We have long predicted that consumer burnout would ultimately lead to consolidation among video streaming services. To subscribe to all of the services that are available would cost far above the already outrageous cost of cable television. This leads to consumers having to choose which content they are willing to skip, which is not what any of the streaming services want. No one wants to be the service that is the one being skipped, so inevitably, the smaller services would be integrated into the larger ones. This week, reports have surfaced that two of the smaller video services are under contract to join two of the larger media companies.
The first is Vudu, a service that has had various owners and purposes. Originally, the brand converted DVDs into digital downloads, but Walmart has tried various alternate options since its purchase. The most recent has been Family Play, a content censorship program. After months of rumors about a potential sale, it appears that Comcast's NBCUniversal might be in advanced discussions to purchase the brand. For NBC, the purchase could be all about buying streaming rights to help with its upcoming Peacock streaming service.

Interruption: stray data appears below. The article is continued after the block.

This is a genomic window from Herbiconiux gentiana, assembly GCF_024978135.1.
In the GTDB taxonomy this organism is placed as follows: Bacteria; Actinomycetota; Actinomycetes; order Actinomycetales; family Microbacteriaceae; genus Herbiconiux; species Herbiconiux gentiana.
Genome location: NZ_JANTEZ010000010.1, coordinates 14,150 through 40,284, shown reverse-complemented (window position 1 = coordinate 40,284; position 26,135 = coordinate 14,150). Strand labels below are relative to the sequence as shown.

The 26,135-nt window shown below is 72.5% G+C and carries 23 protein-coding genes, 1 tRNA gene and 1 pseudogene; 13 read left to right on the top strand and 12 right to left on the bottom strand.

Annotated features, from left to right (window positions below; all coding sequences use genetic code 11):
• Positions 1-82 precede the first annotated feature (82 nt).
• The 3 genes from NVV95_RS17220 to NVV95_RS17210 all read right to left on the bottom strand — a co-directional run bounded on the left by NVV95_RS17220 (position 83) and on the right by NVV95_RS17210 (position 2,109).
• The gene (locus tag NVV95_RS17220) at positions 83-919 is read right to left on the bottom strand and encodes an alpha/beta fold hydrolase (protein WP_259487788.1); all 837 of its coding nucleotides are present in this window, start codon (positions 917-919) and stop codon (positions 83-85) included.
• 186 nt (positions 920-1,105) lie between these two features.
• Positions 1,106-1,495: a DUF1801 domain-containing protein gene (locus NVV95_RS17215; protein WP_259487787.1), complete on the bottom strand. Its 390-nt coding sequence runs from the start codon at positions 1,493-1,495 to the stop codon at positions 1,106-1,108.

The second brand in transition is Tubi, a service that allows users to watch movies and television shows online for free. This business model is similar to the free tier for NBC's Peacock - a feature that is missing from Fox's offerings. This is even more accurate with much of Fox's content library being sold to Disney. The reports suggest that Fox could be offering as much as $500 million for the Tubi service.
By folding some of these smaller services, such as Vudu, Tubi, Xumo, PlutoTV, etc., into the larger brands, it would make the larger services more attractive, and create a lot less pressure on consumers to choose which services to support and which to skip.